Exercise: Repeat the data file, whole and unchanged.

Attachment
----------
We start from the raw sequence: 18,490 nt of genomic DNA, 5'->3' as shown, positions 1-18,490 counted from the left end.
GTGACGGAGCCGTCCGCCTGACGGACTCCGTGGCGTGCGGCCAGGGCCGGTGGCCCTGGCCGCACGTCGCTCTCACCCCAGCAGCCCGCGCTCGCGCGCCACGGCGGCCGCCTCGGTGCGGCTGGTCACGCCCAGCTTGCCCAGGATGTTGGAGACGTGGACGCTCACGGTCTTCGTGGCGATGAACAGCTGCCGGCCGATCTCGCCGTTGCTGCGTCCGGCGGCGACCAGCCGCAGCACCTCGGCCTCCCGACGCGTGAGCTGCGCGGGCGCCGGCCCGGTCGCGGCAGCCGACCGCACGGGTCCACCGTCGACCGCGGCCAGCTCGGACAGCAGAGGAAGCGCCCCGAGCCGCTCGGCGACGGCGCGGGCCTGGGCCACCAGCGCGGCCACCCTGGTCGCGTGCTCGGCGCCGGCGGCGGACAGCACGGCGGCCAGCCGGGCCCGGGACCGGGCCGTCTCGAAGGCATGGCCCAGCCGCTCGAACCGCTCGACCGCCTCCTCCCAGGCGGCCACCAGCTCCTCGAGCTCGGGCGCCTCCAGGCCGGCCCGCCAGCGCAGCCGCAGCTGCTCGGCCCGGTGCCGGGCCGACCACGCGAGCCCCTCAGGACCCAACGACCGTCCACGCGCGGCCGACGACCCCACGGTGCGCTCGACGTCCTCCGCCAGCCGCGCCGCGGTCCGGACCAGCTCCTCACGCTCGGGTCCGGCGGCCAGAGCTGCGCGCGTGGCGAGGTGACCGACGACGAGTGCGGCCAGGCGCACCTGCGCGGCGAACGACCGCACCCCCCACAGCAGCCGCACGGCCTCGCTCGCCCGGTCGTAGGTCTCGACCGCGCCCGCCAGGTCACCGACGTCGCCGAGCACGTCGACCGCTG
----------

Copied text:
We start from the raw sequence: 18,490 nt of genomic DNA, 5'->3' as shown, positions 1-18,490 counted from the left end.
GTGACGGAGCCGTCCGCCTGACGGACTCCGTGGCGTGCGGCCAGGGCCGGTGGCCCTGGCCGCACGTCGCTCTCACCCCAGCAGCCCGCGCTCGCGCGCCACGGCGGCCGCCTCGGTGCGGCTGGTCACGCCCAGCTTGCCCAGGATGTTGGAGACGTGGACGCTCACGGTCTTCGTGGCGATGAACAGCTGCCGGCCGATCTCGCCGTTGCTGCGTCCGGCGGCGACCAGCCGCAGCACCTCGGCCTCCCGACGCGTGAGCTGCGCGGGCGCCGGCCCGGTCGCGGCAGCCGACCGCACGGGTCCACCGTCGACCGCGGCCAGCTCGGACAGCAGAGGAAGCGCCCCGAGCCGCTCGGCGACGGCGCGGGCCTGGGCCACCAGCGCGGCCACCCTGGTCGCGTGCTCGGCGCCGGCGGCGGACAGCACGGCGGCCAGCCGGGCCCGGGACCGGGCCGTCTCGAAGGCATGGCCCAGCCGCTCGAACCGCTCGACCGCCTCCTCCCAGGCGGCCACCAGCTCCTCGAGCTCGGGCGCCTCCAGGCCGGCCCGCCAGCGCAGCCGCAGCTGCTCGGCCCGGTGCCGGGCCGACCACGCGAGCCCCTCAGGACCCAACGACCGTCCACGCGCGGCCGACGACCCCACGGTGCGCTCGACGTCCTCCGCCAGCCGCGCCGCGGTCCGGACCAGCTCCTCACGCTCGGGTCCGGCGGCCAGAGCTGCGCGCGTGGCGAGGTGACCGACGACGAGTGCGGCCAGGCGCACCTGCGCGGCGAACGACCGCACCCCCCACAGCAGCCGCACGGCCTCGCTCGCCCGGTCGTAGGTCTCGACCGCGCCCGCCAGGTCACCGACGTCGCCGAGCACGTCGACCGCTG